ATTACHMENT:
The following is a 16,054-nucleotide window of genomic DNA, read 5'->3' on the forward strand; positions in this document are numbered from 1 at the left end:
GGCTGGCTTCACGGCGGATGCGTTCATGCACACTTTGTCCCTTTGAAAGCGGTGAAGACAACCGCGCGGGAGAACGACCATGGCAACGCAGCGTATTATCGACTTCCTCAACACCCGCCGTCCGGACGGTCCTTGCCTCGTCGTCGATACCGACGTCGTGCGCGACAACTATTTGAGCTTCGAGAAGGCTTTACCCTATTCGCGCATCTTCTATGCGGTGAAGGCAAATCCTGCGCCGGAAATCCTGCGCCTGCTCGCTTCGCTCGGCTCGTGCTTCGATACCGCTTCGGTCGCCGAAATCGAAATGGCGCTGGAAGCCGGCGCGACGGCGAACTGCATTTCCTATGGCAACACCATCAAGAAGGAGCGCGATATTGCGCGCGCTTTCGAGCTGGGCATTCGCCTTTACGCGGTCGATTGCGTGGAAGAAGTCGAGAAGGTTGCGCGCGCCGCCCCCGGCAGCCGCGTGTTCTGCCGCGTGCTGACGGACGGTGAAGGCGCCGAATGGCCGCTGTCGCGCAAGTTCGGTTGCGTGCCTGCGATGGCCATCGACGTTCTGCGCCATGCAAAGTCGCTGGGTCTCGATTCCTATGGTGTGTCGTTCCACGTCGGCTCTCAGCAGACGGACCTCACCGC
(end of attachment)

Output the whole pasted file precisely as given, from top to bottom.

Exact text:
The following is a 16,054-nucleotide window of genomic DNA, read 5'->3' on the forward strand; positions in this document are numbered from 1 at the left end:
GGCTGGCTTCACGGCGGATGCGTTCATGCACACTTTGTCCCTTTGAAAGCGGTGAAGACAACCGCGCGGGAGAACGACCATGGCAACGCAGCGTATTATCGACTTCCTCAACACCCGCCGTCCGGACGGTCCTTGCCTCGTCGTCGATACCGACGTCGTGCGCGACAACTATTTGAGCTTCGAGAAGGCTTTACCCTATTCGCGCATCTTCTATGCGGTGAAGGCAAATCCTGCGCCGGAAATCCTGCGCCTGCTCGCTTCGCTCGGCTCGTGCTTCGATACCGCTTCGGTCGCCGAAATCGAAATGGCGCTGGAAGCCGGCGCGACGGCGAACTGCATTTCCTATGGCAACACCATCAAGAAGGAGCGCGATATTGCGCGCGCTTTCGAGCTGGGCATTCGCCTTTACGCGGTCGATTGCGTGGAAGAAGTCGAGAAGGTTGCGCGCGCCGCCCCCGGCAGCCGCGTGTTCTGCCGCGTGCTGACGGACGGTGAAGGCGCCGAATGGCCGCTGTCGCGCAAGTTCGGTTGCGTGCCTGCGATGGCCATCGACGTTCTGCGCCATGCAAAGTCGCTGGGTCTCGATTCCTATGGTGTGTCGTTCCACGTCGGCTCTCAGCAGACGGACCTCACCGC